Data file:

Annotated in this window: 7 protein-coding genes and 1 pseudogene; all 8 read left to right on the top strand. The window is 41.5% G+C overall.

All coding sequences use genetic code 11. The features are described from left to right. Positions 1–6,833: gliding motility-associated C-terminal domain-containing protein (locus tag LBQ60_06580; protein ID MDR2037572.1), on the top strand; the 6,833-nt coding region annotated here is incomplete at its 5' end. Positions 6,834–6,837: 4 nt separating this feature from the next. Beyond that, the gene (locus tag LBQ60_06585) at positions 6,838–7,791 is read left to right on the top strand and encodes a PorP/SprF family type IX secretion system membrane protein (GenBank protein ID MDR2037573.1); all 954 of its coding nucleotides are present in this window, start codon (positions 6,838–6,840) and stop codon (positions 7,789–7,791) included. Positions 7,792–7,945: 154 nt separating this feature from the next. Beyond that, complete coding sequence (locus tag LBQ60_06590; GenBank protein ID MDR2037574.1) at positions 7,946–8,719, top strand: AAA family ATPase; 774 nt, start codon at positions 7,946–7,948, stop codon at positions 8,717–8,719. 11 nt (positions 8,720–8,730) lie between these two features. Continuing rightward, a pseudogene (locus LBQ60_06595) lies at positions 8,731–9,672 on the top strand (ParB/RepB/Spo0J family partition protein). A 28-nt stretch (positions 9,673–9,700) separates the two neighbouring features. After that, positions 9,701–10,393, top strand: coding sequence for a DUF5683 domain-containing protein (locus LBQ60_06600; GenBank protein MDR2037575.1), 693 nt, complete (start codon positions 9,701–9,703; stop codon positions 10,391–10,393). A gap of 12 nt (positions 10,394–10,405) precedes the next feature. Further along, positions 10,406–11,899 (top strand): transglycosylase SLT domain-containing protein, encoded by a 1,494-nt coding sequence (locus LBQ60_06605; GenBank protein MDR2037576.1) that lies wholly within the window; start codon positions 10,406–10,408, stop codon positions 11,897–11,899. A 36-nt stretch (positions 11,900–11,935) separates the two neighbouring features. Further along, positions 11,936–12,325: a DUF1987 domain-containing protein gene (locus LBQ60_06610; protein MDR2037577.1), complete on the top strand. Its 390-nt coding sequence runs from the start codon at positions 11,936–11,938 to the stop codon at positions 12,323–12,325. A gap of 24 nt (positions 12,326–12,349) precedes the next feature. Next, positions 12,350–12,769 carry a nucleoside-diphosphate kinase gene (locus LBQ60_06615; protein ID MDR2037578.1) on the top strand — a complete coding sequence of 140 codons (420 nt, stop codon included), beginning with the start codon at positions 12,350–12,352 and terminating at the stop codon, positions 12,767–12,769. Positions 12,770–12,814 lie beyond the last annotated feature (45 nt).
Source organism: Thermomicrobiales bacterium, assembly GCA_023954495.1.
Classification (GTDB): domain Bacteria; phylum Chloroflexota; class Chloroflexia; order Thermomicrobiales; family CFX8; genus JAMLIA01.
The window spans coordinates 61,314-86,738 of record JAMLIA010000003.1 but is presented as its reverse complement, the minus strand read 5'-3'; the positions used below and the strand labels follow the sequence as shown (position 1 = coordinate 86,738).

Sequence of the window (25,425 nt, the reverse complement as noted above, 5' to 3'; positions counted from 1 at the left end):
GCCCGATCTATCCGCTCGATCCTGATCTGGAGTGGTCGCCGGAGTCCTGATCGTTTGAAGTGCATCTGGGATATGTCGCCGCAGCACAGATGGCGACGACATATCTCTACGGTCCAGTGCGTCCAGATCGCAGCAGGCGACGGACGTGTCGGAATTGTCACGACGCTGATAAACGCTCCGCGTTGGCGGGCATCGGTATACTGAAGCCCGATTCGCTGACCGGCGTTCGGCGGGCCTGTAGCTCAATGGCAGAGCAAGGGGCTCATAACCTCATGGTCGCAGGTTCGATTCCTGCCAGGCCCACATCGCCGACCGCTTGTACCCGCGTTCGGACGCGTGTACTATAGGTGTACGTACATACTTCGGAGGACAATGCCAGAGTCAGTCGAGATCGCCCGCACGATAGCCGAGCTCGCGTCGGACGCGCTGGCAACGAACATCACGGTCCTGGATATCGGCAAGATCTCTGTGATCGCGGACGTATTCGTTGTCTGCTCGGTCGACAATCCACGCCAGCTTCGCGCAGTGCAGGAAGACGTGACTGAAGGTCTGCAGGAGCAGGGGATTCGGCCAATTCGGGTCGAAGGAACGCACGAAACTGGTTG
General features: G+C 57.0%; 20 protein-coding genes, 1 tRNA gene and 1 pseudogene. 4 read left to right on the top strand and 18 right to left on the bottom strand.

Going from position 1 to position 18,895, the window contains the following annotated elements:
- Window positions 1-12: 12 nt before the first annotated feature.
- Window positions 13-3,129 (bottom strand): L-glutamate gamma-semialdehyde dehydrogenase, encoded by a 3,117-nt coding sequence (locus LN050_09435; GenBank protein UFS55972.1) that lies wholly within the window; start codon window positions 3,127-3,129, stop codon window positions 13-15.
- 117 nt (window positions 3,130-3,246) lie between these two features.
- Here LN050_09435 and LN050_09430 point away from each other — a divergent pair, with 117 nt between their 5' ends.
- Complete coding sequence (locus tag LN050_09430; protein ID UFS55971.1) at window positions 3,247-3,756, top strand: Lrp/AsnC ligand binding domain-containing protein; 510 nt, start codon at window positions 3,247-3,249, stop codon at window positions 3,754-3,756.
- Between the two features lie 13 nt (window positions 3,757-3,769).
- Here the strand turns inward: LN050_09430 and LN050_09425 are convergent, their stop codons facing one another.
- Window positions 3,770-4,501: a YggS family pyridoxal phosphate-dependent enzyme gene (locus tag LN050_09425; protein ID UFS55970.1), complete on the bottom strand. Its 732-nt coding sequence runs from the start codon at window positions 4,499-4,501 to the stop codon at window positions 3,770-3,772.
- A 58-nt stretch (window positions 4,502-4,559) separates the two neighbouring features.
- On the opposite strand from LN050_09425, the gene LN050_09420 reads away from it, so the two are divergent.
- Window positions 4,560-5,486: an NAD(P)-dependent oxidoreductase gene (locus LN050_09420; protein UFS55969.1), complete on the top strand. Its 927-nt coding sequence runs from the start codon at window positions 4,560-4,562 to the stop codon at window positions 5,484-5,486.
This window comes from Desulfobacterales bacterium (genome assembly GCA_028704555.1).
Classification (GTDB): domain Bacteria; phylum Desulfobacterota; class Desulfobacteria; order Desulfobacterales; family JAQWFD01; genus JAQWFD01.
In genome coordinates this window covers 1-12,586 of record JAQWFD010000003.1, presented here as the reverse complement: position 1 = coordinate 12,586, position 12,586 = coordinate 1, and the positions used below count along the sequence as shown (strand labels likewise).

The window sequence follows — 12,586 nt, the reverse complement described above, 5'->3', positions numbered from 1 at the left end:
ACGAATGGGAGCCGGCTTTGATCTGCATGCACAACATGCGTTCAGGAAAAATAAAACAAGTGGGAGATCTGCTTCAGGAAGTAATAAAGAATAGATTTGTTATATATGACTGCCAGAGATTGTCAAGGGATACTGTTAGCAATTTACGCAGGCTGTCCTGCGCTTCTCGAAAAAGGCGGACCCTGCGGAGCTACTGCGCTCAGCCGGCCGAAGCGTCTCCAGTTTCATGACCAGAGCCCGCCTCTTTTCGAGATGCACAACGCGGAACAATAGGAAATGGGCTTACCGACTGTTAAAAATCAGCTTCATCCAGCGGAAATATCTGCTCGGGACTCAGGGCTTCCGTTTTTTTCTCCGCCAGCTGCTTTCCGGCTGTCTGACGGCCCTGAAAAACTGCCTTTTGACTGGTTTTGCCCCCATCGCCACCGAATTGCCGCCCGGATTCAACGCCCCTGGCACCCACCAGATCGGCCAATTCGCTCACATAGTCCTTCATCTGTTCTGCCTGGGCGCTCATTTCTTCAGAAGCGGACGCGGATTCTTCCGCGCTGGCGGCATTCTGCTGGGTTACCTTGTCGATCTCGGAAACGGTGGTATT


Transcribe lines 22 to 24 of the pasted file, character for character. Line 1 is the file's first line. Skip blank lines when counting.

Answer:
Classification (GTDB): domain Bacteria; phylum Desulfobacterota; class Desulfobacteria; order Desulfobacterales; family JAQWFD01; genus JAQWFD01.
In genome coordinates this window covers 1-12,586 of record JAQWFD010000003.1, presented here as the reverse complement: position 1 = coordinate 12,586, position 12,586 = coordinate 1, and the positions used below count along the sequence as shown (strand labels likewise).

The window sequence follows — 12,586 nt, the reverse complement described above, 5'->3', positions numbered from 1 at the left end: